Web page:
Let's set the scene...
Taylor is, yet again, harassing Luke about getting into the spirit and decorating his diner for autumn, along with the rest of Stars Hollow. Luke happens to stumble upon a preoccupied Lorelai and he tries to figure out what's wrong. To get Luke to leave, Lorelai hops on the Taylor bandwagon.
Luke: I'm not gonna say you look concerned.
Lorelai: I'm not gonna talk about how good you'd look dressed like one of the guys from 'The Crucible.'
Luke: Fair enough.
I read this for the first time in high school. And I remember being just as outraged and frustrated then as I was during this reading. There is something about The Crucible (and the entire story about the Salem witch trials, in fact) that hits me deeply. One of my biggest fears is to be accused of something I am completely innocent of... and the sheer terror of being unable to convince those in authority of the truth. Miller's portrayal of Abigail's accusations and the eventual moral integrity of John Proctor are told in such a way that their juxtaposition shows such glaring character differences between the two individuals. You are brought into Proctor's world... you feel the weight on your chest as your entire world turns on it's axis and people you have known and loved your entire life begin to see you in a different light.
The Salem witch trials were a sad time in our nation's history. Unfortunately, we've seen this same unfounded hysteria repeat itself time and time again. It was not simply a matter of ignorance due to the time period, it was a matter of a revelation of the darker side of human nature... the animalistic desire for self-preservation at any cost.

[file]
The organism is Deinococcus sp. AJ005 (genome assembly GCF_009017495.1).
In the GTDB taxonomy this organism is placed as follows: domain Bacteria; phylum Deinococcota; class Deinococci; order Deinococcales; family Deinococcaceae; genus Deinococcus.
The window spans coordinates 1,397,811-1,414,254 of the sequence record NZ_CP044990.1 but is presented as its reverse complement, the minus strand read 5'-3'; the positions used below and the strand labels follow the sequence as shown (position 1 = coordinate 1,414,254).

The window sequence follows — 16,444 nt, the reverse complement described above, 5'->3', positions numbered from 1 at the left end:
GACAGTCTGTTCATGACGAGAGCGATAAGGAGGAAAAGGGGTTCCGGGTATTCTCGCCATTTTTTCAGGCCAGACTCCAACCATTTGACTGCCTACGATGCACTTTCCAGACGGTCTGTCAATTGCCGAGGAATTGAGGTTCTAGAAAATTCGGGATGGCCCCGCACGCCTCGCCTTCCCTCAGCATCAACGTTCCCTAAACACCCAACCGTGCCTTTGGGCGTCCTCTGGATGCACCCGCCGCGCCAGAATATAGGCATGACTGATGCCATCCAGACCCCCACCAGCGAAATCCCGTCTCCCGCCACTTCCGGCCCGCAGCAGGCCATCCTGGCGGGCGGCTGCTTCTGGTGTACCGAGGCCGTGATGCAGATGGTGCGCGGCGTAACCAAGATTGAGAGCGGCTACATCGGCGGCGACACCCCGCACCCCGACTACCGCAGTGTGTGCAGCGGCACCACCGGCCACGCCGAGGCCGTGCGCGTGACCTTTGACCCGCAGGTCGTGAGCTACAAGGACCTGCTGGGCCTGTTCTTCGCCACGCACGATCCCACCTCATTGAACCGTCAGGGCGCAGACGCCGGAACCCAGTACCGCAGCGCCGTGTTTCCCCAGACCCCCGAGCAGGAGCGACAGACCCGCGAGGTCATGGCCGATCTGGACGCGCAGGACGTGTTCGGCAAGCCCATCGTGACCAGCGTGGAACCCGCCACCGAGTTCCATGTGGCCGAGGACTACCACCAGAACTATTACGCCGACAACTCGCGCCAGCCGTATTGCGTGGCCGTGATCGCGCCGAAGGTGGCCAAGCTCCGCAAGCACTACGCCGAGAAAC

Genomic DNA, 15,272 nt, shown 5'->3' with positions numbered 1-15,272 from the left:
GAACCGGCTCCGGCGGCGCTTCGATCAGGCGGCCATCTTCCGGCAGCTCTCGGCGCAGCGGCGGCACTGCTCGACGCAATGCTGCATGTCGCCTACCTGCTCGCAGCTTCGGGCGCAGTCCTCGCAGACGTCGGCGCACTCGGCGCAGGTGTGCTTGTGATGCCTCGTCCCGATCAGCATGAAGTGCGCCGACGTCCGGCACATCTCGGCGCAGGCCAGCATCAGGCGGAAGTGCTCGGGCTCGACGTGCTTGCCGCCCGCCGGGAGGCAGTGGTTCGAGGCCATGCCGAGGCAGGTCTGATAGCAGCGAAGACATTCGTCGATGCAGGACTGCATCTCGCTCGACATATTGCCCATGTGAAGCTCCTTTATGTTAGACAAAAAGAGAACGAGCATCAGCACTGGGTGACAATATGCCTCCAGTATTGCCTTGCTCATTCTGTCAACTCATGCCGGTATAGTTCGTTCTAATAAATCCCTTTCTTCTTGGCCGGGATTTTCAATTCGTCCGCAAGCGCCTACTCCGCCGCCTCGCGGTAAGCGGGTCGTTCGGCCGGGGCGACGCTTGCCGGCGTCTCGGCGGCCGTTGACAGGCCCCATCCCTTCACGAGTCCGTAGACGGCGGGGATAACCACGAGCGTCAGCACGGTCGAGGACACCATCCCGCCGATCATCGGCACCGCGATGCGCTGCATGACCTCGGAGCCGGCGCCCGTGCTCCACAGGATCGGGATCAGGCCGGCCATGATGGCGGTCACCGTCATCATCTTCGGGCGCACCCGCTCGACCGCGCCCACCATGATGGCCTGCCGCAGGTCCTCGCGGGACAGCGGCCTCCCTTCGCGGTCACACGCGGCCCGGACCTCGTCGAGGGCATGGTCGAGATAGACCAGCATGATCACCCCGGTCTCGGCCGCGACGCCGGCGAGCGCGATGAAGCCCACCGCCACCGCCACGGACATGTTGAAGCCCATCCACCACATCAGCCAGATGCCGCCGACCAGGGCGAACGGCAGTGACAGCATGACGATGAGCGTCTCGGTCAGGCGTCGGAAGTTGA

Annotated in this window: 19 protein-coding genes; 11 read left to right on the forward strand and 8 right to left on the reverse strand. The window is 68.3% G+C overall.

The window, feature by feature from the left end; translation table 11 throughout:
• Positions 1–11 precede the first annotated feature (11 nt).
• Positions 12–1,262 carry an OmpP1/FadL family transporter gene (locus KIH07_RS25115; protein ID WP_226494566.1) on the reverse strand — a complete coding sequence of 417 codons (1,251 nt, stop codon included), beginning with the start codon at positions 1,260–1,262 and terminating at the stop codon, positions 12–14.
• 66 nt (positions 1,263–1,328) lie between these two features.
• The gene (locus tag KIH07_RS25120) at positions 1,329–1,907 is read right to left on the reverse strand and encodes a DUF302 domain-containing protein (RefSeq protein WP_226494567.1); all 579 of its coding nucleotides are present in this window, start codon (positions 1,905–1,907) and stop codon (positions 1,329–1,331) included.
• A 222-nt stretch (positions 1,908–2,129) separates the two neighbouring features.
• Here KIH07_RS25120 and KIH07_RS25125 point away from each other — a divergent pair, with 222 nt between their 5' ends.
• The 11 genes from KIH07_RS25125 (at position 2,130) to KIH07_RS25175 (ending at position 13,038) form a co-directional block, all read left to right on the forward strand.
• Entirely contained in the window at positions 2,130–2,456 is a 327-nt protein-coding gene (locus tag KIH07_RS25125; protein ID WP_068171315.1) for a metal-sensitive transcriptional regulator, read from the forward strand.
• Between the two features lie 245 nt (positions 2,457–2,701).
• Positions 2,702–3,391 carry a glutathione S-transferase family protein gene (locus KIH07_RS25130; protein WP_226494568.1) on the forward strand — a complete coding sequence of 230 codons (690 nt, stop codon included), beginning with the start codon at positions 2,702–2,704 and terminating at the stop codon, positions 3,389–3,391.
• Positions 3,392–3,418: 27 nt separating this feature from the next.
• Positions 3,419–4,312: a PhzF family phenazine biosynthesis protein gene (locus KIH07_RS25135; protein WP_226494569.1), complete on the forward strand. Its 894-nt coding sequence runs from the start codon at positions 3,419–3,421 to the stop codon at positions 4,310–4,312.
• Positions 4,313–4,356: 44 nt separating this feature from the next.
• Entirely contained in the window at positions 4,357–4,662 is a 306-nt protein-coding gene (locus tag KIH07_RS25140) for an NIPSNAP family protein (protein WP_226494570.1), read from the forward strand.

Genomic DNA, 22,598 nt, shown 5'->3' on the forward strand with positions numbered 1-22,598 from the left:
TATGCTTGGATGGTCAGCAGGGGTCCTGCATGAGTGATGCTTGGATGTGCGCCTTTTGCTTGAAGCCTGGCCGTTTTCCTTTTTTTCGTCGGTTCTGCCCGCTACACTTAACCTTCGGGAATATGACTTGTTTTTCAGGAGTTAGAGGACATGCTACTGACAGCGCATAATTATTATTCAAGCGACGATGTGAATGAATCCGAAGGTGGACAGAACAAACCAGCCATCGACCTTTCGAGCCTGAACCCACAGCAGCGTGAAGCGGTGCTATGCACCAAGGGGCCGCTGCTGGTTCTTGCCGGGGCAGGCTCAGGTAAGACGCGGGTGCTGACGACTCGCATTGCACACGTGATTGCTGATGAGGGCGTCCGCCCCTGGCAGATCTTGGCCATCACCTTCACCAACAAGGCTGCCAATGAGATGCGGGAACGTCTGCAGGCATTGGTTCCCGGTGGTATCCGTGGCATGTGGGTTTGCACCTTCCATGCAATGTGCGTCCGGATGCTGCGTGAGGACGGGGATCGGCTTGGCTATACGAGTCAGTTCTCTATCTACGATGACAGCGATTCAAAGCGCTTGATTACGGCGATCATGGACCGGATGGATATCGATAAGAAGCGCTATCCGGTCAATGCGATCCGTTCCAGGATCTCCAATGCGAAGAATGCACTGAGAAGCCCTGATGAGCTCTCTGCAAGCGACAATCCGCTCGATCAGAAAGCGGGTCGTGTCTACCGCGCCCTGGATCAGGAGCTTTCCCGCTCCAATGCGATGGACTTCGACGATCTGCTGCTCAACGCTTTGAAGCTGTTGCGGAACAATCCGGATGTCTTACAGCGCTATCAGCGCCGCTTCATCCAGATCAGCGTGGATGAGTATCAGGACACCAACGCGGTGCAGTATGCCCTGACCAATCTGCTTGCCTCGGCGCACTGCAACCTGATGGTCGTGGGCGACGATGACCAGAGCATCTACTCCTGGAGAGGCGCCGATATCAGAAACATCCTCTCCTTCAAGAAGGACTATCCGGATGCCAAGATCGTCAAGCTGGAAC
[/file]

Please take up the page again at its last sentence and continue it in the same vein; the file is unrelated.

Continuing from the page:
The place is Salem, Massachusetts, in 1692, an enclave of rigid piety huddled on the edge of a wilderness. Its inhabitants believe unquestioningly in their own sanctity. But in Arthur Miller's edgy masterpiece, that very belief will have poisonous consequences when a vengeful teenager accuses a rival of witchcraft—and then when those accusations multiply to consume the entire village.
First produced in 1953, at a time when America was convulsed by a new epidemic of witchhunting, The Crucible brilliantly explores the threshold between individual guilt and mass hysteria, personal spite and collective evil. It is a play that is not only relentlessly suspenseful and vastly moving but that compels readers to fathom their hearts and consciences in ways that only the greatest theater ever can.
Who do I see reading this in the Stars Hollow gazebo?
Rory would enjoy, not only the story from a time in our country's history, but she would appreciate the redemption of John Proctor against all odds.